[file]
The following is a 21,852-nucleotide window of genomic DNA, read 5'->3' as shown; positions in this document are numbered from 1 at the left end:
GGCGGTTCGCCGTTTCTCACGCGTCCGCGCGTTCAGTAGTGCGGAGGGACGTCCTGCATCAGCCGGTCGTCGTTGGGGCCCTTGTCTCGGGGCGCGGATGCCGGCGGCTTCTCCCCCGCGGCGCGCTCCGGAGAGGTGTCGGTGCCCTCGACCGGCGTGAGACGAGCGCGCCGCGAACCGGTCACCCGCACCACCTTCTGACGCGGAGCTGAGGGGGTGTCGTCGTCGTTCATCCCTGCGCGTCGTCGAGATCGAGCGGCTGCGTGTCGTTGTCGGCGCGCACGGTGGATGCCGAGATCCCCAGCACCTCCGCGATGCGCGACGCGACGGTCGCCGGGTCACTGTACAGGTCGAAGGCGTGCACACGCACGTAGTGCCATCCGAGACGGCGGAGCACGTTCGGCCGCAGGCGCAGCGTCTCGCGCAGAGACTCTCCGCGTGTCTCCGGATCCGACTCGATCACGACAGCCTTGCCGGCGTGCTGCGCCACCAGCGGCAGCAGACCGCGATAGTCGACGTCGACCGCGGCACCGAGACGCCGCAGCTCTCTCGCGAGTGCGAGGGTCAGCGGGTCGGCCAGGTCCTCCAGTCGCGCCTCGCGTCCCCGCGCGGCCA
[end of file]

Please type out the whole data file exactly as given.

The following is a 21,852-nucleotide window of genomic DNA, read 5'->3' as shown; positions in this document are numbered from 1 at the left end:
GGCGGTTCGCCGTTTCTCACGCGTCCGCGCGTTCAGTAGTGCGGAGGGACGTCCTGCATCAGCCGGTCGTCGTTGGGGCCCTTGTCTCGGGGCGCGGATGCCGGCGGCTTCTCCCCCGCGGCGCGCTCCGGAGAGGTGTCGGTGCCCTCGACCGGCGTGAGACGAGCGCGCCGCGAACCGGTCACCCGCACCACCTTCTGACGCGGAGCTGAGGGGGTGTCGTCGTCGTTCATCCCTGCGCGTCGTCGAGATCGAGCGGCTGCGTGTCGTTGTCGGCGCGCACGGTGGATGCCGAGATCCCCAGCACCTCCGCGATGCGCGACGCGACGGTCGCCGGGTCACTGTACAGGTCGAAGGCGTGCACACGCACGTAGTGCCATCCGAGACGGCGGAGCACGTTCGGCCGCAGGCGCAGCGTCTCGCGCAGAGACTCTCCGCGTGTCTCCGGATCCGACTCGATCACGACAGCCTTGCCGGCGTGCTGCGCCACCAGCGGCAGCAGACCGCGATAGTCGACGTCGACCGCGGCACCGAGACGCCGCAGCTCTCTCGCGAGTGCGAGGGTCAGCGGGTCGGCCAGGTCCTCCAGTCGCGCCTCGCGTCCCCGCGCGGCCA